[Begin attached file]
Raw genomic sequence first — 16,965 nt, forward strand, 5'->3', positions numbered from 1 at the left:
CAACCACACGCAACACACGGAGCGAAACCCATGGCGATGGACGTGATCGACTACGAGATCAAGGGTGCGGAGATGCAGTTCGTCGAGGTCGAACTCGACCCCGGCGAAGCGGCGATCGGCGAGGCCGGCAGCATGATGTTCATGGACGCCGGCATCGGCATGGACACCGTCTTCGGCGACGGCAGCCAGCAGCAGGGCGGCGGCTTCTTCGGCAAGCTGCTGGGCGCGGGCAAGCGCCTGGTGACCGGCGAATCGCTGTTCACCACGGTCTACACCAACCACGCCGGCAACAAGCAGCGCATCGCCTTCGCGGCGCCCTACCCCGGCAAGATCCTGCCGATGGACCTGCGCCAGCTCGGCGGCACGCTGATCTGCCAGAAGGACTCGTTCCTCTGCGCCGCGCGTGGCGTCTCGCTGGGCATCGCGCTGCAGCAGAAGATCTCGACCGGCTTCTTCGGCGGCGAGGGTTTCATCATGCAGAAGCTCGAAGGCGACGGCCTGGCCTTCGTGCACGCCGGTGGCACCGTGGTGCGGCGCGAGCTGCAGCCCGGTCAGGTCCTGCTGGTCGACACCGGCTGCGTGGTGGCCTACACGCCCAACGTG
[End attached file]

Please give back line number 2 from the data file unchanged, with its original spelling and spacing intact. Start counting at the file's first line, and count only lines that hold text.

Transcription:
CAACCACACGCAACACACGGAGCGAAACCCATGGCGATGGACGTGATCGACTACGAGATCAAGGGTGCGGAGATGCAGTTCGTCGAGGTCGAACTCGACCCCGGCGAAGCGGCGATCGGCGAGGCCGGCAGCATGATGTTCATGGACGCCGGCATCGGCATGGACACCGTCTTCGGCGACGGCAGCCAGCAGCAGGGCGGCGGCTTCTTCGGCAAGCTGCTGGGCGCGGGCAAGCGCCTGGTGACCGGCGAATCGCTGTTCACCACGGTCTACACCAACCACGCCGGCAACAAGCAGCGCATCGCCTTCGCGGCGCCCTACCCCGGCAAGATCCTGCCGATGGACCTGCGCCAGCTCGGCGGCACGCTGATCTGCCAGAAGGACTCGTTCCTCTGCGCCGCGCGTGGCGTCTCGCTGGGCATCGCGCTGCAGCAGAAGATCTCGACCGGCTTCTTCGGCGGCGAGGGTTTCATCATGCAGAAGCTCGAAGGCGACGGCCTGGCCTTCGTGCACGCCGGTGGCACCGTGGTGCGGCGCGAGCTGCAGCCCGGTCAGGTCCTGCTGGTCGACACCGGCTGCGTGGTGGCCTACACGCCCAACGTG